The big camera announcements this year have been for large (in terms of capability), top-end cinema-type devices. That's all very exciting. But it does actually take time for cameras to be evaluated, bought, and then used in a production. That's why we're only just starting to see major feature films being made with Sony's natively 4K F65 (After Earth, with Will Smith, for example)
Meanwhile, for the rest of us, there are cameras like Sony's FS 100 and FS 700.
These are still very high quality cameras that can be bought for relatively low budgets but which give almost as much creative flexibility to directors and cinematographers, at the expense of "only" being HD, and with no access to raw formats, relying instead on h.264-type codecs and an 8 bit output.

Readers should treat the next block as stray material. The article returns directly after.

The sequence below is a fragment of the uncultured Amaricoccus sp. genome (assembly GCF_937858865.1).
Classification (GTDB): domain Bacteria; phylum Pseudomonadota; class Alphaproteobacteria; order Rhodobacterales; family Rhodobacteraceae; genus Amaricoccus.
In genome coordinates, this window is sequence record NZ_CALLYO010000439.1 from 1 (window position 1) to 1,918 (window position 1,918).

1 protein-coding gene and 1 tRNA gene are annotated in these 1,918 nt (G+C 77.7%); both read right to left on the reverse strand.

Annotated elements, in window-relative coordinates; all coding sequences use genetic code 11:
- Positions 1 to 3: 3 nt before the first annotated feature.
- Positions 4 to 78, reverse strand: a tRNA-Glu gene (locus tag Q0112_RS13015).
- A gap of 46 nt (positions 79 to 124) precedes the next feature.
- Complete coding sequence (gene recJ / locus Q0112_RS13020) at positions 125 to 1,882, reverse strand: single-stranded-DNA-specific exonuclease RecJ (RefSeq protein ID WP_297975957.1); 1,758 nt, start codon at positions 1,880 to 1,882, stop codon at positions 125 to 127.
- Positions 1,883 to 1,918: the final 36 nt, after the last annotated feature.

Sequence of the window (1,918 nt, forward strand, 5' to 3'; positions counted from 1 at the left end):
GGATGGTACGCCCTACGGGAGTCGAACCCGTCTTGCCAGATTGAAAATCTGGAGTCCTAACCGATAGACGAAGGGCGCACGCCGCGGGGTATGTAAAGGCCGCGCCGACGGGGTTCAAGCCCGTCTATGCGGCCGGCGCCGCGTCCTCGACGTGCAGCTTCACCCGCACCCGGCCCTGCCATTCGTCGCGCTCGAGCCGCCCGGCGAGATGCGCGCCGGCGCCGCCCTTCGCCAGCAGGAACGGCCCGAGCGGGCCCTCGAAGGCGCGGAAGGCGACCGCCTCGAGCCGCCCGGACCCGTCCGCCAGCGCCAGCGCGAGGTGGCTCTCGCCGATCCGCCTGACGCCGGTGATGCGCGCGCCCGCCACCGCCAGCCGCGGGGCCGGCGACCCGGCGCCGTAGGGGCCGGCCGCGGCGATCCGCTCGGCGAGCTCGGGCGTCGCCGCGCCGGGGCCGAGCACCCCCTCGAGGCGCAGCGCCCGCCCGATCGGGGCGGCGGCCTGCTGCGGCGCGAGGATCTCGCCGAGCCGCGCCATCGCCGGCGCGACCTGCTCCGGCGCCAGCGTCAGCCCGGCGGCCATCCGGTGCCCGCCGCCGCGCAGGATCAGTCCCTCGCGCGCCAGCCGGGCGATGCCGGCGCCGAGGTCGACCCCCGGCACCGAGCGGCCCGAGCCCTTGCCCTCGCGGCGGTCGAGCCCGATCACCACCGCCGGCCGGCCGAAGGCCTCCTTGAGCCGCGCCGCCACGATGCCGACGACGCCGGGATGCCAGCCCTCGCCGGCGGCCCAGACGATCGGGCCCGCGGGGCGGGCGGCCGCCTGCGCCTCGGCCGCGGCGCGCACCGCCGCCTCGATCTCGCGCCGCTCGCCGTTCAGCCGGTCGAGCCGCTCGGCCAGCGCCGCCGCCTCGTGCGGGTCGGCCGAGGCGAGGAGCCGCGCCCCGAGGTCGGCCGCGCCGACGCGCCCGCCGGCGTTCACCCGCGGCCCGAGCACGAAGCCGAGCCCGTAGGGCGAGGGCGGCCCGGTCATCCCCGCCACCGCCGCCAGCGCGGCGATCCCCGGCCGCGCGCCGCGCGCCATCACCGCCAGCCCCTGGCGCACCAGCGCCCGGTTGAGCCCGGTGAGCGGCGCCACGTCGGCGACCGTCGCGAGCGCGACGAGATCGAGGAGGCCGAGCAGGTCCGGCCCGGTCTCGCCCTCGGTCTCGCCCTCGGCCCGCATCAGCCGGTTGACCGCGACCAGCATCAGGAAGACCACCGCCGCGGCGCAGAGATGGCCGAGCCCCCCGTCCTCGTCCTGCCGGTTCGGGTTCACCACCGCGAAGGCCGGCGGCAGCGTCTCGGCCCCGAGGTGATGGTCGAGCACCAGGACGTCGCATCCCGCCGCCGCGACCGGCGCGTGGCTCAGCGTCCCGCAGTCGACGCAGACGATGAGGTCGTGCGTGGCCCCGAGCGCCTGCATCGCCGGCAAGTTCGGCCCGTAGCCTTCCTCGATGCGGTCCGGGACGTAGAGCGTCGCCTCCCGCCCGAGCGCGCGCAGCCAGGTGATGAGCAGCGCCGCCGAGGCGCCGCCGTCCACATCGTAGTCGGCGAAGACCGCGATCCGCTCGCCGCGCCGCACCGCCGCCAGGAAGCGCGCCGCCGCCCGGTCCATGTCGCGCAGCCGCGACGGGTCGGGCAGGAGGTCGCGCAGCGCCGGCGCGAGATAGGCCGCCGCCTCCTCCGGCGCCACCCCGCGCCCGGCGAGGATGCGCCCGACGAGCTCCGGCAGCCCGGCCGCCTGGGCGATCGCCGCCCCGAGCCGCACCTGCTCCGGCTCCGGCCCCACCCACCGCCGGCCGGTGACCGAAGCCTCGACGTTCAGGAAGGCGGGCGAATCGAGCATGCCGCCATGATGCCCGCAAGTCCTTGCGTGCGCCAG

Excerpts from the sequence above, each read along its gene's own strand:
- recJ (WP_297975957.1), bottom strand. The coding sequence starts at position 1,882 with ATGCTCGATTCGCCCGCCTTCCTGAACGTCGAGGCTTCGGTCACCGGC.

(Don't forget with 8 bit video it's 8 bits per colour channel, which is a total of 24 bits-worth of colours - so you can still get pretty decent-looking footage.)
Here's a video - a promotion for the Sevilla Dance Center, shot with an FS 100 - which does nothing more than show the palette of creativity that cameras and easily affordable software now offer filmmakers, who only a few years ago would have had to use VHS or U-Matic, graduating to DV. Those were all SD, of course, unlike today's default HD resolution.
And here's another FS100 video we liked